Some sexually transmitted diseases are communicable between women, including Human Papilloma Virus (HPV)—specifically genital warts—squamous intraepithelial lesions, trichomoniasis, syphilis, and Herpes simplex virus (HSV). Transmission of specific sexually transmitted diseases among women who have sex with women depends on the sexual practices women engage in. Any object that comes in contact with cervical secretions, vaginal mucosa, or menstrual blood, including fingers or penetrative objects may transmit sexually transmitted diseases. Orogenital contact may indicate a higher risk of acquiring HSV, even among women who have had no prior sex with men. Bacterial vaginosis (BV) occurs more often in lesbians, but it is unclear if BV is transmitted by sexual contact; it occurs in celibate as well as sexually active women. BV often occurs in both partners in a lesbian relationship; a recent study of women with BV found that 81% had partners with BV. Lesbians are not included in a category of frequency of Human Immunodeficiency Virus (HIV) transmission, although transmission is possible through vaginal and cervical secretions. The highest rate of transmission of HIV to lesbians is among women who participate in intravenous drug use or have sexual intercourse with bisexual men.
Since medical literature began to describe homosexuality, it has often been approached from a view that sought to find an inherent psychopathology as the root cause, influenced by the theories of Sigmund Freud. Although he considered bisexuality inherent in all people, and most have phases of homosexual attraction or experimentation, exclusive same-sex attraction he attributed to stunted development due to trauma or parental conflicts.[note 13] Much literature on mental health and lesbians centered on their depression, substance abuse, and suicide. Although these issues exist among lesbians, discussion about their causes shifted after homosexuality was removed from the Diagnostic and Statistical Manual in 1973. Instead, social ostracism, legal discrimination, internalization of negative stereotypes, and limited support structures indicate factors homosexuals face in Western societies that often adversely affect their mental health. Women who identify as lesbian report feeling significantly different and isolated during adolescence; these emotions have been cited as appearing on average at 15 years old in lesbians and 18 years old in women who identify as bisexual. On the whole, women tend to work through developing a self-concept internally, or with other women with whom they are intimate. Women also limit who they divulge their sexual identities to, and more often see being lesbian as a choice, as opposed to gay men, who work more externally and see being gay as outside their control.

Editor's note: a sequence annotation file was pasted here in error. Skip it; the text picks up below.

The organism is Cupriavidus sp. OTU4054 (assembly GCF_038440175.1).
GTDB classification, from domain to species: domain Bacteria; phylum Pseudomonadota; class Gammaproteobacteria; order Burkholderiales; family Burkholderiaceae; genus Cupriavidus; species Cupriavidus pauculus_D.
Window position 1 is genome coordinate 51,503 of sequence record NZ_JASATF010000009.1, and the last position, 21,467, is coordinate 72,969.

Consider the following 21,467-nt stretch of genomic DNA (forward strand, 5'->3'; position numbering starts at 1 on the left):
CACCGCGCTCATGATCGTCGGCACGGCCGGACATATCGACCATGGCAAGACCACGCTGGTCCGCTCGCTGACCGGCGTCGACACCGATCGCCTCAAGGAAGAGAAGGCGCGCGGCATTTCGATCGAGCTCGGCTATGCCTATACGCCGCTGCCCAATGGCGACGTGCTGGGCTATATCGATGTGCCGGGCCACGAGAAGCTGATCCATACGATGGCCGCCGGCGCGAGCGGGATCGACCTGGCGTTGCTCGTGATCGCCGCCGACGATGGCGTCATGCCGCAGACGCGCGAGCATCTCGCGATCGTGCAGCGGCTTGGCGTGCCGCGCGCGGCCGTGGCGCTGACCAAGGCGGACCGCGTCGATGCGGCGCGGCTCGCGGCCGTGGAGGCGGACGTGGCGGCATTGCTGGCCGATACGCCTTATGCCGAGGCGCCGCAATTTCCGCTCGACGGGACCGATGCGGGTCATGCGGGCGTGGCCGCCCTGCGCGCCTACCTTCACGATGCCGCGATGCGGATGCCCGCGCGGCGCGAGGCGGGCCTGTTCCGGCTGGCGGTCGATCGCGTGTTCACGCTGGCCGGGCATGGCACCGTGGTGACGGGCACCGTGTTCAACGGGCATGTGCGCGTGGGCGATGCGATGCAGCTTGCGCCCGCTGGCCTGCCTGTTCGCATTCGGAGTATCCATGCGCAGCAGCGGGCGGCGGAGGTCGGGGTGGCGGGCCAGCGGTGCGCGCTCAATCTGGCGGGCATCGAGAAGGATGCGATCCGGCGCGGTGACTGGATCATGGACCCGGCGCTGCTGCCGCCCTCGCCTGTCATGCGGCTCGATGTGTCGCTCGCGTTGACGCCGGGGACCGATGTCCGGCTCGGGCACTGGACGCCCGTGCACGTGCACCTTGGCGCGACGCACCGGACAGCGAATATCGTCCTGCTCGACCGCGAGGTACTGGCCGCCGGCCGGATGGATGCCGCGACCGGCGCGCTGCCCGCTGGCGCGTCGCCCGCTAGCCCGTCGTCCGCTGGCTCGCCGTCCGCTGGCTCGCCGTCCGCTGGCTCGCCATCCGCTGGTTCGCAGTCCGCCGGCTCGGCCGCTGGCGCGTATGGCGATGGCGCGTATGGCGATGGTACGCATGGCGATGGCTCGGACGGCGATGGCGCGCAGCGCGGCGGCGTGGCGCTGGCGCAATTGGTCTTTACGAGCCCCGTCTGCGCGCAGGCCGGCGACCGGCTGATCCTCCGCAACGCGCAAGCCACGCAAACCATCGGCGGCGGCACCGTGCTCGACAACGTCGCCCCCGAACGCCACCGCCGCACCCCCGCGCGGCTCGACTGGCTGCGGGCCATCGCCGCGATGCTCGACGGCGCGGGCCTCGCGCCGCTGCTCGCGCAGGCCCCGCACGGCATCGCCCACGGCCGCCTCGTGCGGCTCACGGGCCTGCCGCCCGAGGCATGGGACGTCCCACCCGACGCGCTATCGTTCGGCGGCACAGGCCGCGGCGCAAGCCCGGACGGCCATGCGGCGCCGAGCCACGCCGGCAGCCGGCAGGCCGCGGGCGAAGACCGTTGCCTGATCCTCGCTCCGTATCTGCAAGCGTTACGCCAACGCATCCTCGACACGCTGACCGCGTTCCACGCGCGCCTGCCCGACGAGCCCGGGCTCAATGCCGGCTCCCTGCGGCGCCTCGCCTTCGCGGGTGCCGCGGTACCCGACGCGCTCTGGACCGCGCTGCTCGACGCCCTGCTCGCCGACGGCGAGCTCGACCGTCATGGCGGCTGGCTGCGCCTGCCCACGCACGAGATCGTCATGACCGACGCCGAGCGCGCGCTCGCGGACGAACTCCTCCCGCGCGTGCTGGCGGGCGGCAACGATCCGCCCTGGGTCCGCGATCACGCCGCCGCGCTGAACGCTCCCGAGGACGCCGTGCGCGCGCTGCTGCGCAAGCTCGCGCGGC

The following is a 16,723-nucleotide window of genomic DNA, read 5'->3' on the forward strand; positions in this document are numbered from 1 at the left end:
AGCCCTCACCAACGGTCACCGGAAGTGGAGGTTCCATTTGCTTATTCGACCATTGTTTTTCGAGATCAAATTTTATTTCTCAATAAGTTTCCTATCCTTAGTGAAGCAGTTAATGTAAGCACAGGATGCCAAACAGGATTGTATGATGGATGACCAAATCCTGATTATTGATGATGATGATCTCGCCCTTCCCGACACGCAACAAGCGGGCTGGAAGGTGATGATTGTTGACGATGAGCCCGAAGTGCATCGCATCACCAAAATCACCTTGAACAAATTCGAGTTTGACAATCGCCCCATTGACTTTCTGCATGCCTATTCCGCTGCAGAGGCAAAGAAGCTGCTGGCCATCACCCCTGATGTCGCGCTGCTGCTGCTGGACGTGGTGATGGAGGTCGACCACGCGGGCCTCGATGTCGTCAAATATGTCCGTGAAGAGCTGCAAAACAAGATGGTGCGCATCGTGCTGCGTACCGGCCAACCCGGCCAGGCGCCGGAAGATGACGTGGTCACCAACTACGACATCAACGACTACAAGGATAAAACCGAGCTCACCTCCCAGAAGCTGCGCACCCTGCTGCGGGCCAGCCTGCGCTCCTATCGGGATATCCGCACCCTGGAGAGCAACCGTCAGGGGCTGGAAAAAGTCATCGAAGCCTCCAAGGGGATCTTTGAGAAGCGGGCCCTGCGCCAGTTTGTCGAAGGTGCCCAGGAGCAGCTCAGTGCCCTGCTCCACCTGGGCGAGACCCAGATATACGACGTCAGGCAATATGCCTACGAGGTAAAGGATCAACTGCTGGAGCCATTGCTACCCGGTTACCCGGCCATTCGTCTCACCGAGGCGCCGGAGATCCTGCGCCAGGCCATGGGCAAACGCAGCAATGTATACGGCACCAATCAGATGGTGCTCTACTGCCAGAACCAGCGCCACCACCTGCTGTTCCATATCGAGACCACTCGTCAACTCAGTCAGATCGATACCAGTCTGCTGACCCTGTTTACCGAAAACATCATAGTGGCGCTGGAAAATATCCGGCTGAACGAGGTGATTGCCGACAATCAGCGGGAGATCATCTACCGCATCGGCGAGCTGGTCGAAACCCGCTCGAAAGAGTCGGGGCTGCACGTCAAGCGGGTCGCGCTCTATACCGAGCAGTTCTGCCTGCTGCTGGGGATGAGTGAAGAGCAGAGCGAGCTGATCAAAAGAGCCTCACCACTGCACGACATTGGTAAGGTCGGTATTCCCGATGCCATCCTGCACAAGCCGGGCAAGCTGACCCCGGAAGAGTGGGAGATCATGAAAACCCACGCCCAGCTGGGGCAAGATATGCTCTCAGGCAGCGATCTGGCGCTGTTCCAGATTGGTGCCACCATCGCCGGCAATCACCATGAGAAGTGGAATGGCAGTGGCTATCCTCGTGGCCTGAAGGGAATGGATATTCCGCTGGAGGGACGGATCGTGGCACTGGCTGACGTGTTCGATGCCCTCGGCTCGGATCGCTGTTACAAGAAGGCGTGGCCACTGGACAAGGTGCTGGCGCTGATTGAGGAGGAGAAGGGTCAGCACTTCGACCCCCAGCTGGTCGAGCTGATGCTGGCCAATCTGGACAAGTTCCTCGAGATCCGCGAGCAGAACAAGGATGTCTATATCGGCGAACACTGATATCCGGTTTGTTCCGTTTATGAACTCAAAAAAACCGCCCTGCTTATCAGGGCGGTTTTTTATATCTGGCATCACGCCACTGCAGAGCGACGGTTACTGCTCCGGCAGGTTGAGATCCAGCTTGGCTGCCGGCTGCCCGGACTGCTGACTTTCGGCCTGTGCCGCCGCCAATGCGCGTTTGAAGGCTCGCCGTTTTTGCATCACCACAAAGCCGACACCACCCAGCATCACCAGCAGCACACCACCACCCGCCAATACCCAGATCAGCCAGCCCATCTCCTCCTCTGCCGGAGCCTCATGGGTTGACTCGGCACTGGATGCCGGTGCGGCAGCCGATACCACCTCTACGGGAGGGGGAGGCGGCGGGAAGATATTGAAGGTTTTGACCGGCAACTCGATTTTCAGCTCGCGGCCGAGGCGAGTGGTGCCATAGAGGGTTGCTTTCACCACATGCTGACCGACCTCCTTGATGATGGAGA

Anxiety disorders and depression are the most common mental health issues for women. Depression is reported among lesbians at a rate similar to heterosexual women, although Generalized Anxiety Disorder is more likely to appear among lesbian and bisexual women than heterosexual women.[note 14] Depression is a more significant problem among women who feel they must hide their sexual orientation from friends and family, or experience compounded ethnic or religious discrimination, or endure relationship difficulties with no support system. Men’s shaping of women’s sexuality has proven to have an effect on how lesbians see their own bodies. Studies have shown that heterosexual men and lesbians have different standards for what they consider attractive in women. Lesbians who view themselves with male standards of female beauty may experience lower self-esteem, eating disorders, and higher incidence of depression. More than half the respondents to a 1994 survey of health issues in lesbians reported they had suicidal thoughts, and 18% had attempted suicide.
A population-based study completed by the National Alcohol Research Center found that women who identify as lesbian or bisexual are less likely to abstain from alcohol. Lesbians and bisexual women have a higher likelihood of reporting problems with alcohol, as well as not being satisfied with treatment for substance abuse programs. Many lesbian communities are centered in bars, and drinking is an activity that correlates to community participation for lesbians and bisexual women.